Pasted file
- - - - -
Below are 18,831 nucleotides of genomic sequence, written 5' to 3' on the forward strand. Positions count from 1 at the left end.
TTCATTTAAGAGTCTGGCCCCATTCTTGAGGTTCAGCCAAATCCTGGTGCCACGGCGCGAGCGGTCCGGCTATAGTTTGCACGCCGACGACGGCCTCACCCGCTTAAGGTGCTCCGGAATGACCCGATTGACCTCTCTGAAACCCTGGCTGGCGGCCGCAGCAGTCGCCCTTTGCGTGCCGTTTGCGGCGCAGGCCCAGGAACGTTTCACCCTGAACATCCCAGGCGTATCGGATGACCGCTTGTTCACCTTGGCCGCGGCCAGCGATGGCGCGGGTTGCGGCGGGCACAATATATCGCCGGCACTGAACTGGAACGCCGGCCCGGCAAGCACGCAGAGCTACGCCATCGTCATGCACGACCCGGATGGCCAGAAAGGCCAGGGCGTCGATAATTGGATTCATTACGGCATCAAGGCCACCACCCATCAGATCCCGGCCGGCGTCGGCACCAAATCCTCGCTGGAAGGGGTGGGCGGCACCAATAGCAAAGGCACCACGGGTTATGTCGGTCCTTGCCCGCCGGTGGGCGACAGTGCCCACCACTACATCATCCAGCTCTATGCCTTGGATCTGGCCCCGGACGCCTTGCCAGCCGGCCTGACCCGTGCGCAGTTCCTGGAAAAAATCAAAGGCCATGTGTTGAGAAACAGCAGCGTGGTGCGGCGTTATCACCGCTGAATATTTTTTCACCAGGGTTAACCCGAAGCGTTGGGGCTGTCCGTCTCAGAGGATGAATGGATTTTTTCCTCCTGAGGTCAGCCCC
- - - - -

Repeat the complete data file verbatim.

Below are 18,831 nucleotides of genomic sequence, written 5' to 3' on the forward strand. Positions count from 1 at the left end.
TTCATTTAAGAGTCTGGCCCCATTCTTGAGGTTCAGCCAAATCCTGGTGCCACGGCGCGAGCGGTCCGGCTATAGTTTGCACGCCGACGACGGCCTCACCCGCTTAAGGTGCTCCGGAATGACCCGATTGACCTCTCTGAAACCCTGGCTGGCGGCCGCAGCAGTCGCCCTTTGCGTGCCGTTTGCGGCGCAGGCCCAGGAACGTTTCACCCTGAACATCCCAGGCGTATCGGATGACCGCTTGTTCACCTTGGCCGCGGCCAGCGATGGCGCGGGTTGCGGCGGGCACAATATATCGCCGGCACTGAACTGGAACGCCGGCCCGGCAAGCACGCAGAGCTACGCCATCGTCATGCACGACCCGGATGGCCAGAAAGGCCAGGGCGTCGATAATTGGATTCATTACGGCATCAAGGCCACCACCCATCAGATCCCGGCCGGCGTCGGCACCAAATCCTCGCTGGAAGGGGTGGGCGGCACCAATAGCAAAGGCACCACGGGTTATGTCGGTCCTTGCCCGCCGGTGGGCGACAGTGCCCACCACTACATCATCCAGCTCTATGCCTTGGATCTGGCCCCGGACGCCTTGCCAGCCGGCCTGACCCGTGCGCAGTTCCTGGAAAAAATCAAAGGCCATGTGTTGAGAAACAGCAGCGTGGTGCGGCGTTATCACCGCTGAATATTTTTTCACCAGGGTTAACCCGAAGCGTTGGGGCTGTCCGTCTCAGAGGATGAATGGATTTTTTCCTCCTGAGGTCAGCCCC